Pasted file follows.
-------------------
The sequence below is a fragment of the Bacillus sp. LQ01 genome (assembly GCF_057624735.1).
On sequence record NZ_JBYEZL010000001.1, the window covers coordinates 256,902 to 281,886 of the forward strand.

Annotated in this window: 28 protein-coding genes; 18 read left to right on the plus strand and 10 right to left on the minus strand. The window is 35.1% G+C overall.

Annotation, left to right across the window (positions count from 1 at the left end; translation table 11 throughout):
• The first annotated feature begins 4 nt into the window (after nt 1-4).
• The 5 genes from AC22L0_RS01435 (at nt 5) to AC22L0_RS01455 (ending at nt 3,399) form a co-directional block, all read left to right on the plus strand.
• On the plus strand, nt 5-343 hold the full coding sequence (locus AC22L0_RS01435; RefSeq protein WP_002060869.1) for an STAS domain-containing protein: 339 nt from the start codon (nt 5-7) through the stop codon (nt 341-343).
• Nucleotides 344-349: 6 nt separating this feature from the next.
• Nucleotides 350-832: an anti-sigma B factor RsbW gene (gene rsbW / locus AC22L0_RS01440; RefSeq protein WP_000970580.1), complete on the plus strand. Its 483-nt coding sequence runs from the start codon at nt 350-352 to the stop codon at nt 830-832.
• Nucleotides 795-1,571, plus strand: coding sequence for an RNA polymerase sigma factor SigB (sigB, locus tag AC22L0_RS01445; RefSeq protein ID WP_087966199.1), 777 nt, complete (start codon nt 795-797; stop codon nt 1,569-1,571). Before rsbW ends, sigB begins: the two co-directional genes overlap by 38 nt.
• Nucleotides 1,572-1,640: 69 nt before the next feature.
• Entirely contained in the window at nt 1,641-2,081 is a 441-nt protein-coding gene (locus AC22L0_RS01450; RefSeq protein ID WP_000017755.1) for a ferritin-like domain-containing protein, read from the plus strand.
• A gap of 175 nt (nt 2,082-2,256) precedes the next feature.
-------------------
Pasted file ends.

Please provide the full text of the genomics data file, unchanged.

The sequence below is a fragment of the Bacillus sp. LQ01 genome (assembly GCF_057624735.1).
On sequence record NZ_JBYEZL010000001.1, the window covers coordinates 256,902 to 281,886 of the forward strand.

Annotated in this window: 28 protein-coding genes; 18 read left to right on the plus strand and 10 right to left on the minus strand. The window is 35.1% G+C overall.

Annotation, left to right across the window (positions count from 1 at the left end; translation table 11 throughout):
• The first annotated feature begins 4 nt into the window (after nt 1-4).
• The 5 genes from AC22L0_RS01435 (at nt 5) to AC22L0_RS01455 (ending at nt 3,399) form a co-directional block, all read left to right on the plus strand.
• On the plus strand, nt 5-343 hold the full coding sequence (locus AC22L0_RS01435; RefSeq protein WP_002060869.1) for an STAS domain-containing protein: 339 nt from the start codon (nt 5-7) through the stop codon (nt 341-343).
• Nucleotides 344-349: 6 nt separating this feature from the next.
• Nucleotides 350-832: an anti-sigma B factor RsbW gene (gene rsbW / locus AC22L0_RS01440; RefSeq protein WP_000970580.1), complete on the plus strand. Its 483-nt coding sequence runs from the start codon at nt 350-352 to the stop codon at nt 830-832.
• Nucleotides 795-1,571, plus strand: coding sequence for an RNA polymerase sigma factor SigB (sigB, locus tag AC22L0_RS01445; RefSeq protein ID WP_087966199.1), 777 nt, complete (start codon nt 795-797; stop codon nt 1,569-1,571). Before rsbW ends, sigB begins: the two co-directional genes overlap by 38 nt.
• Nucleotides 1,572-1,640: 69 nt before the next feature.
• Entirely contained in the window at nt 1,641-2,081 is a 441-nt protein-coding gene (locus AC22L0_RS01450; RefSeq protein ID WP_000017755.1) for a ferritin-like domain-containing protein, read from the plus strand.
• A gap of 175 nt (nt 2,082-2,256) precedes the next feature.